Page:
Harry Potter and the Sorcerer's Stone Movie Review
I first heard about the Harry Potter phenomenon through a friend that happens to also be a school teacher. A year or so ago she told me about these books that all the kids were reading and that I, an occult-minded soul, might actually like picking one up for a light, yet enjoyable read. I never did though. In the end, what made me finally want to see this movie was the vociferous opinions of the many fundamentalist Christians who felt that the books and the resulting first movie from the seven part series were actually driving young souls into the warm, prickly, pock-marked arms of the Devil himself. If something is so terrible that a fundy x-tian has to burn it or picket it, then I am there, and thank the Lord for heavy handed Christian propaganda for eventually getting my carcass into the theater seat.
Harry Potter is the tale of a young orphan boy whose parents were mysteriously killed. In his infancy, he goes to live with his only living relatives, who happen to be muggles (ordinary every day folk who discount magical thinking). In fact, Harry lives in such a mundane and dreary world until one day he is invited to attend the same school that his parents once attended, Hogwart's School of Witchcraft and Wizardry. Incidentally, this school exists hidden away from the profane visions of the Muggle world, and is where eventually the movie begins to take form. It is here that Harry is indoctrinated into the world of potion making, broom riding, wand waving and all of the things that this sometimes entails. Along the way we learn more about what killed his parents, have a few adventures and meet a three-headed dog that is not named Cerberus, but is instead called Fluffy.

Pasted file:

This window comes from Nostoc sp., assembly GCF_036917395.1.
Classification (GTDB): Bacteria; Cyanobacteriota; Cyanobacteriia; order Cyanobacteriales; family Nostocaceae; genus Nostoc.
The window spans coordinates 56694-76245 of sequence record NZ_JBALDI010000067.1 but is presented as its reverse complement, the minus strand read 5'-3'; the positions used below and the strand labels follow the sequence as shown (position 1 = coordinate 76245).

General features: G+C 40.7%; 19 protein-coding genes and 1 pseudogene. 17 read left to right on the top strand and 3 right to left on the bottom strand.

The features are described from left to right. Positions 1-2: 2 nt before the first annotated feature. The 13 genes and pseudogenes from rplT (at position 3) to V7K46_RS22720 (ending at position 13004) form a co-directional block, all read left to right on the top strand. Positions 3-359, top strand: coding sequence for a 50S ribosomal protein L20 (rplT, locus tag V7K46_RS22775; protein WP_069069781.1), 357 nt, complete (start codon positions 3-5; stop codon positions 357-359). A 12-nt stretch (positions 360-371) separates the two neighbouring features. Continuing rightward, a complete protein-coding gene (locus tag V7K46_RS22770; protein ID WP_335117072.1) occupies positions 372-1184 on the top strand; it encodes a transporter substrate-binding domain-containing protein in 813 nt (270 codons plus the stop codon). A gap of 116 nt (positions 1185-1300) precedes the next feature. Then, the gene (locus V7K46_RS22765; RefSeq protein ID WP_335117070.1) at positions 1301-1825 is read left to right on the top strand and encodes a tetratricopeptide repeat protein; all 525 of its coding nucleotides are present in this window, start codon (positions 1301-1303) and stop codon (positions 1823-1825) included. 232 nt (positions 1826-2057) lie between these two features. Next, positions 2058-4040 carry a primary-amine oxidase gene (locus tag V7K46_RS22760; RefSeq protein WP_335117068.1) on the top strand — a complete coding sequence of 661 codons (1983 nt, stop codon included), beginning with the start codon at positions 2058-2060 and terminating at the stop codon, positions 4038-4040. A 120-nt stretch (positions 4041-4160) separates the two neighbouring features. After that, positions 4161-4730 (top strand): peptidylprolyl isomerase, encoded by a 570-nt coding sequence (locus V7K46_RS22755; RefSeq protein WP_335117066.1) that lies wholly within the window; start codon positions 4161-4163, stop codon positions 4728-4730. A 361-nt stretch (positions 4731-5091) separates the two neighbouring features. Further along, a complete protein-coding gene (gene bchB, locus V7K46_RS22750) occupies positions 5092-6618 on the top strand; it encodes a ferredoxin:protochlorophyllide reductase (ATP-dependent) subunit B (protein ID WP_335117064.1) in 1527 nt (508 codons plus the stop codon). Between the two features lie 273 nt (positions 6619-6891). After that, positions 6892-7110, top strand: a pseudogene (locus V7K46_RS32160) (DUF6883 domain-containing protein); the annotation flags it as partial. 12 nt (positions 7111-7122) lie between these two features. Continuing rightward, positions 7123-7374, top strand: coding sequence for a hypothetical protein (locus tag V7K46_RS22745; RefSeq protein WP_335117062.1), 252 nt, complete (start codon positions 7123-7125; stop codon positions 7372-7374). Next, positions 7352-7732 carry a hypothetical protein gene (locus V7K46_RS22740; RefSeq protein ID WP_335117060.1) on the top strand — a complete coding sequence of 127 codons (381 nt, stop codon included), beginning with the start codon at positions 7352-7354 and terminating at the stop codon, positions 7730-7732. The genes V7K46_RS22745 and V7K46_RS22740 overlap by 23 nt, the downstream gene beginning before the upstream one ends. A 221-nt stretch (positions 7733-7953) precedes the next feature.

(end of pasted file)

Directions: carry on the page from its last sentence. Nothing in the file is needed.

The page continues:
Admittedly this is light fare for the heavy handed occultist viewer, mainly aimed at the imaginations of pre-teens and above, but let's not forget the impact that this movie and others like it could have and have had in the past. The occult revival of the 1960's was somewhat due in part to Disney movies like Bell, Book and Candle, television shows like Bewitched and occult laden spoofs like Bedazzled. It wasn't soon afterwards that Wicca became an almost household name and tomes like the Satanic Bible and the Necronomicon began to fill everyday book store shelves. Perhaps Harry Potter will help stir the cauldron of another such revival, making serious occult topics once again more publicly acceptable. The secret society that Harry Potter joins and flourishes in may just be the first one that little Johnny might hear of, and perhaps it will make him more receptive to the second and third ones that he hears about. As well, any movie that mentions the name of a renown alchemist like Nicholas Flammel within it is hip in my book.
If you have got the extra money to go see this, then do. You'll have one more way of relating to the new upstarts that will soon be joining our occult related world and while you are there you just might like what the movie has to offer; incredible special effects, decent acting, and the occasional heart warming moment or two that is more centered on the love that is in children's hearts than what the pushers of original sin are preaching about this week from their bully pulpits.
NOTE: Emphasis by Cutting Edge Ministries